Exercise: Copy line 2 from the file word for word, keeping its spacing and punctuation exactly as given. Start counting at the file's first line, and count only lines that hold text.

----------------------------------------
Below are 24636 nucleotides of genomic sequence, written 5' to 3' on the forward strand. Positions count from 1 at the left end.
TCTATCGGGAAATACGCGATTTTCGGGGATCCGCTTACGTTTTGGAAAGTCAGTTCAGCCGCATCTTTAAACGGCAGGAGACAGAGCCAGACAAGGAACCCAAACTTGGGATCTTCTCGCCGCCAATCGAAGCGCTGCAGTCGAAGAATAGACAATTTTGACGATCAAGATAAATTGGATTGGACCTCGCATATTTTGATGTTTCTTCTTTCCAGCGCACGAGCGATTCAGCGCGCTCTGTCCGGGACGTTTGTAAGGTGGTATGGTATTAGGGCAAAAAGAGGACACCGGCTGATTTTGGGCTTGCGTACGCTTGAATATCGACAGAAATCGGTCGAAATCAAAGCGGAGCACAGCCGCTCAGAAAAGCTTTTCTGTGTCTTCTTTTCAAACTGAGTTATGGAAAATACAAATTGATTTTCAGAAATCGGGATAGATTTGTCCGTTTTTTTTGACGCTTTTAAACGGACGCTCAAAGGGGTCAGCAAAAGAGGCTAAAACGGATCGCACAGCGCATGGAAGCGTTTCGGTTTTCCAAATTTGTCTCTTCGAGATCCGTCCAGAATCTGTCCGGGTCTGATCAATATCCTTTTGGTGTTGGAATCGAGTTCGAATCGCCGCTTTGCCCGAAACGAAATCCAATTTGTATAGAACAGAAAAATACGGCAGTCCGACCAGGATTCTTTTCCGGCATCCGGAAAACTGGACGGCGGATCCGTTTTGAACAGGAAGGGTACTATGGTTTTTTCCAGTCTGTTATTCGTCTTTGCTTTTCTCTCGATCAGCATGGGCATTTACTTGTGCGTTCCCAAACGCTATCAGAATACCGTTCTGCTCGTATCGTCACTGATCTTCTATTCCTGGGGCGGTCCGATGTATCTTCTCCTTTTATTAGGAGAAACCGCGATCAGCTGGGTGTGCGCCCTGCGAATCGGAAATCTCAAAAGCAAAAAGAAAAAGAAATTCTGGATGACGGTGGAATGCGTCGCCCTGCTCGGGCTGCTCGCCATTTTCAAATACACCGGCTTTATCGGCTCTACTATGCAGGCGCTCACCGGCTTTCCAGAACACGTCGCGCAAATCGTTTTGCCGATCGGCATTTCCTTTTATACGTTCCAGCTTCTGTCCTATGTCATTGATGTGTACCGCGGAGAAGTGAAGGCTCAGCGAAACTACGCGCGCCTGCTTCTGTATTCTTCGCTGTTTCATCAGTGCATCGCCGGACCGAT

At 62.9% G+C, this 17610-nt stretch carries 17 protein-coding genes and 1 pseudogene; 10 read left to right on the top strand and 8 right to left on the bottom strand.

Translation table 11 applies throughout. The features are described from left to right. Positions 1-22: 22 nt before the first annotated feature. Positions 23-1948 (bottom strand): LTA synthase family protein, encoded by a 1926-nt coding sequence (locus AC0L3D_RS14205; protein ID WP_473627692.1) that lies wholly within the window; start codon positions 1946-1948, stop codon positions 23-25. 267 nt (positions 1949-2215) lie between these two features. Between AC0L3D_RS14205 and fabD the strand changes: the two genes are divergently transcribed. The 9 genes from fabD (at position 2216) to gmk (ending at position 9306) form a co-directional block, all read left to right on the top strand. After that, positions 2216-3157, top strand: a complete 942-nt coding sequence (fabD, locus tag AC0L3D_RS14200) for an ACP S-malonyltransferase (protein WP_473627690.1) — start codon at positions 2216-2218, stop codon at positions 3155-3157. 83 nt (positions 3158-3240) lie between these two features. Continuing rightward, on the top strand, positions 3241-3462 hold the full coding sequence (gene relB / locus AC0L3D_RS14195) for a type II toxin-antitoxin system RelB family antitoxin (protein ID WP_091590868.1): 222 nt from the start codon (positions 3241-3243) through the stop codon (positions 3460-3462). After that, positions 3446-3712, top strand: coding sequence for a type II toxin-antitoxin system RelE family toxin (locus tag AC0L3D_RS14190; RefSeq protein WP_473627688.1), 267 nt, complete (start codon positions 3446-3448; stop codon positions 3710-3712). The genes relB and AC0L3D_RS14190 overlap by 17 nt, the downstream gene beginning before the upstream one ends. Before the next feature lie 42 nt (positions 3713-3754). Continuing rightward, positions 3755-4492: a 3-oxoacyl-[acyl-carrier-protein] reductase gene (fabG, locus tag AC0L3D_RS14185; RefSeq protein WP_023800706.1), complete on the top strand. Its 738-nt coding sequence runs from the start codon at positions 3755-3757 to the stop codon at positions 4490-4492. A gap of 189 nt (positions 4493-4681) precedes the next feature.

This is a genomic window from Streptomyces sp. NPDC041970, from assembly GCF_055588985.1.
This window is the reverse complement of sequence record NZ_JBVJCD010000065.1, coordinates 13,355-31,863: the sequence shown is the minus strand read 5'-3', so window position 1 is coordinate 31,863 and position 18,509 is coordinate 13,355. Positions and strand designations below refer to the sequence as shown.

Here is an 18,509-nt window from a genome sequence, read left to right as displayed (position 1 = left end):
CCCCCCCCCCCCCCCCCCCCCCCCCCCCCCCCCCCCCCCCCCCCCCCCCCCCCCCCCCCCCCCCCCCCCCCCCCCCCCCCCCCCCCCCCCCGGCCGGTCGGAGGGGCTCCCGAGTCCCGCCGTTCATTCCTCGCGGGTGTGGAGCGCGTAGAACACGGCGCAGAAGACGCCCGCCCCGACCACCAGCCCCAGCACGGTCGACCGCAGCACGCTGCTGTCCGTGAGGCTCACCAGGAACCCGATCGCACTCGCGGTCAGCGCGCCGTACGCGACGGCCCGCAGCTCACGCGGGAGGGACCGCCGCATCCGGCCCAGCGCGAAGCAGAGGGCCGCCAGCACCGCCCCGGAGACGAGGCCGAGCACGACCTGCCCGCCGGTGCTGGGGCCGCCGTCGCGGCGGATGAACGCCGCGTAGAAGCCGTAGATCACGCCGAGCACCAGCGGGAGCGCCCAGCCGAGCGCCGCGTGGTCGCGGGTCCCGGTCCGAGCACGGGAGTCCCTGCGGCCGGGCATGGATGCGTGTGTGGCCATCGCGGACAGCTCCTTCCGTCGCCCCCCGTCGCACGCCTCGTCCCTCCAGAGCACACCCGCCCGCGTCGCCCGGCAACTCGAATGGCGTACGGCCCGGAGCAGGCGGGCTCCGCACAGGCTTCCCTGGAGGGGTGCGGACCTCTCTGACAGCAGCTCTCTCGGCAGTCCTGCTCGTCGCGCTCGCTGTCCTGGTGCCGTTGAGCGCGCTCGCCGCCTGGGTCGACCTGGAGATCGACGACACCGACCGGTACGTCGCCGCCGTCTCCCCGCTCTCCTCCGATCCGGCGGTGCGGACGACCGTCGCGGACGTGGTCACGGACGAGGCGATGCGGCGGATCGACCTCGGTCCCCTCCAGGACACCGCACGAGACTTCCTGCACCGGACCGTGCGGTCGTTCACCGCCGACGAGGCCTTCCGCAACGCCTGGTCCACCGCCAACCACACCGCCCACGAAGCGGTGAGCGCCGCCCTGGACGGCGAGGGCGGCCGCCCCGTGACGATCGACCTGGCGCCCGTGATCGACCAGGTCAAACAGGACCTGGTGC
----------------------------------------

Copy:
TCTATCGGGAAATACGCGATTTTCGGGGATCCGCTTACGTTTTGGAAAGTCAGTTCAGCCGCATCTTTAAACGGCAGGAGACAGAGCCAGACAAGGAACCCAAACTTGGGATCTTCTCGCCGCCAATCGAAGCGCTGCAGTCGAAGAATAGACAATTTTGACGATCAAGATAAATTGGATTGGACCTCGCATATTTTGATGTTTCTTCTTTCCAGCGCACGAGCGATTCAGCGCGCTCTGTCCGGGACGTTTGTAAGGTGGTATGGTATTAGGGCAAAAAGAGGACACCGGCTGATTTTGGGCTTGCGTACGCTTGAATATCGACAGAAATCGGTCGAAATCAAAGCGGAGCACAGCCGCTCAGAAAAGCTTTTCTGTGTCTTCTTTTCAAACTGAGTTATGGAAAATACAAATTGATTTTCAGAAATCGGGATAGATTTGTCCGTTTTTTTTGACGCTTTTAAACGGACGCTCAAAGGGGTCAGCAAAAGAGGCTAAAACGGATCGCACAGCGCATGGAAGCGTTTCGGTTTTCCAAATTTGTCTCTTCGAGATCCGTCCAGAATCTGTCCGGGTCTGATCAATATCCTTTTGGTGTTGGAATCGAGTTCGAATCGCCGCTTTGCCCGAAACGAAATCCAATTTGTATAGAACAGAAAAATACGGCAGTCCGACCAGGATTCTTTTCCGGCATCCGGAAAACTGGACGGCGGATCCGTTTTGAACAGGAAGGGTACTATGGTTTTTTCCAGTCTGTTATTCGTCTTTGCTTTTCTCTCGATCAGCATGGGCATTTACTTGTGCGTTCCCAAACGCTATCAGAATACCGTTCTGCTCGTATCGTCACTGATCTTCTATTCCTGGGGCGGTCCGATGTATCTTCTCCTTTTATTAGGAGAAACCGCGATCAGCTGGGTGTGCGCCCTGCGAATCGGAAATCTCAAAAGCAAAAAGAAAAAGAAATTCTGGATGACGGTGGAATGCGTCGCCCTGCTCGGGCTGCTCGCCATTTTCAAATACACCGGCTTTATCGGCTCTACTATGCAGGCGCTCACCGGCTTTCCAGAACACGTCGCGCAAATCGTTTTGCCGATCGGCATTTCCTTTTATACGTTCCAGCTTCTGTCCTATGTCATTGATGTGTACCGCGGAGAAGTGAAGGCTCAGCGAAACTACGCGCGCCTGCTTCTGTATTCTTCGCTGTTTCATCAGTGCATCGCCGGACCGAT